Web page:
Inverse problems are omnipresent in many scientific fields such as systems biology, engineering, medical imaging, and geophysics. The main challenges toward obtaining meaningful real-time solutions to large, data-intensive inverse problems are ill-posedness of the problem, large parameter dimensions, and/or complex model constraints. This talk discusses computational challenges of inverse problems by exploiting a combination of tools from applied linear algebra, parameter estimation and optimization, and statistics. For instance, for large scale ill-posed inverse problems, approximate solutions are computed using a regularization method that solves a nearby well-posed problem. Oftentimes, the selection of a proper regularization parameter is the most critical and computationally intensive task and may hinder real-time computations of the solution. We present a new framework for solving ill-posed inverse problems by computing optimal regularized inverse matrices. We further discuss randomized Newton and randomized quasi-Newton approaches to efficiently solve large linear least-squares problems, where the very large data sets present a significant computational burden (e.g., the size may exceed computer memory or data are collected in real-time). In this framework, randomness is introduced as a means to overcome computational limitations, and probability distributions that can exploit structure and/or sparsity are considered. We will present numerical examples, from deblurring, tomography, and machine learning to illustrate the challenges and our proposed methods.
Matthias (Tia) Chung is an Assistant Professor in the Department of Mathematics at Virginia Tech and member of the Computational Modeling and Data Analytics division in the Academy of Integrated Science. He joined the Virginia Tech in 2012, holds a Dipl. math. (Master of Science equivalent) from the University of Hamburg, Germany, and a Dr. rer. nat. (Ph.D. equivalent degree) in Computational Mathematics from the University of Lübeck, Germany. Before joining Virginia Tech, he was a Post-Doctoral Fellow at Emory University and Assistant Professor at Texas State University. Matthias Chung is an active member of the Society for Industrial and Applied Mathematics (SIAM) and its CSE, UQ, IS, and LA activity groups. Matthias Chung’s research concerns various forms of cross-disciplinary inverse problems. Driven by its application, he and his lab develops and analyzes efficient numerical methods for inverse problems. Applications of interest include, but are not limited to, systems biology, medical and geophysical imaging, and dynamical systems. Challenges such as ill-posedness, large-scale, and uncertainty estimates are addressed by utilizing tools from and developing methods for regularization, randomized methods, stochastic learning, Bayesian inversion, and optimization. Research project are supported by NSF, NIH, and USDA.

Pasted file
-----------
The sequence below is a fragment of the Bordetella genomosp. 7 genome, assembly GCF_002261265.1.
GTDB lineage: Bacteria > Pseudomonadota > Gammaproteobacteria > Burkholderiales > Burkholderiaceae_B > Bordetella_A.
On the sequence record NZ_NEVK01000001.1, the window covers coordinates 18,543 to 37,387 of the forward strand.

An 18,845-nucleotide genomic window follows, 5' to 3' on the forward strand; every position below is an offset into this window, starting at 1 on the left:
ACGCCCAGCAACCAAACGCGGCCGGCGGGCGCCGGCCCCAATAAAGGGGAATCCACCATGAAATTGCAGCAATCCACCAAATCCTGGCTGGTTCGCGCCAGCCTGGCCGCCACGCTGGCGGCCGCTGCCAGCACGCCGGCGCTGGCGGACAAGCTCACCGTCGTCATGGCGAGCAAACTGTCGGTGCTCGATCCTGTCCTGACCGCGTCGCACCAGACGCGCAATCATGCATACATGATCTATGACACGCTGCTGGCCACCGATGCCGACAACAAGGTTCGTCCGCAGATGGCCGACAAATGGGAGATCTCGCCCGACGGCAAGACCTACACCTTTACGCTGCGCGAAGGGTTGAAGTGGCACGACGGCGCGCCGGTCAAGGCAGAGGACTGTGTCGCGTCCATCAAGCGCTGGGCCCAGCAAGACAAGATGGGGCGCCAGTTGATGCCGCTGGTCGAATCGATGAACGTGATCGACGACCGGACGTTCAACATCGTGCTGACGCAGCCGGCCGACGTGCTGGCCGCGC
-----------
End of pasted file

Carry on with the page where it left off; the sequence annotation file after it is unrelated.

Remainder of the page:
Models are imperfect representations of complex physical processes. Representing the uncertainties caused by using inadequate models is crucial to making reliable predictions. We present a model inadequacy representation in the form of a stochastic operator acting on the state variable and discuss methods of incorporating prior knowledge of model shortcomings and relevant physics. This formulation is developed in the context of an inadequate model for contaminant transport through heterogeneous porous media.
We introduce a novel framework for imaging and removal of multiples from waveform data based on model order reduction. The reduced order model (ROM) is an orthogonal projection of the wave equation propagator (Green's function) on the subspace of discretely sampled time domain wavefield snapshots. The projection can be computed just from the knowledge of the boundary waveform data using the block Cholesky factorization. Once the ROM is found, its use is twofold.
First, given a rough knowledge of kinematics, the projected propagator can be backprojected to obtain an image of reflectors in the medium. ROM computation implicitly orthogonalizes the wavefield snapshots. This highly nonlinear procedure differentiates our approach from the conventional linear migration methods (Kirchhoff, RTM). It allows to resolve the reflectors independently of the knowledge of the kinematics and to untangle the nonlinear interactions between the reflectors. As a consequence, the resulting images are almost completely free from the multiple reflection artifacts.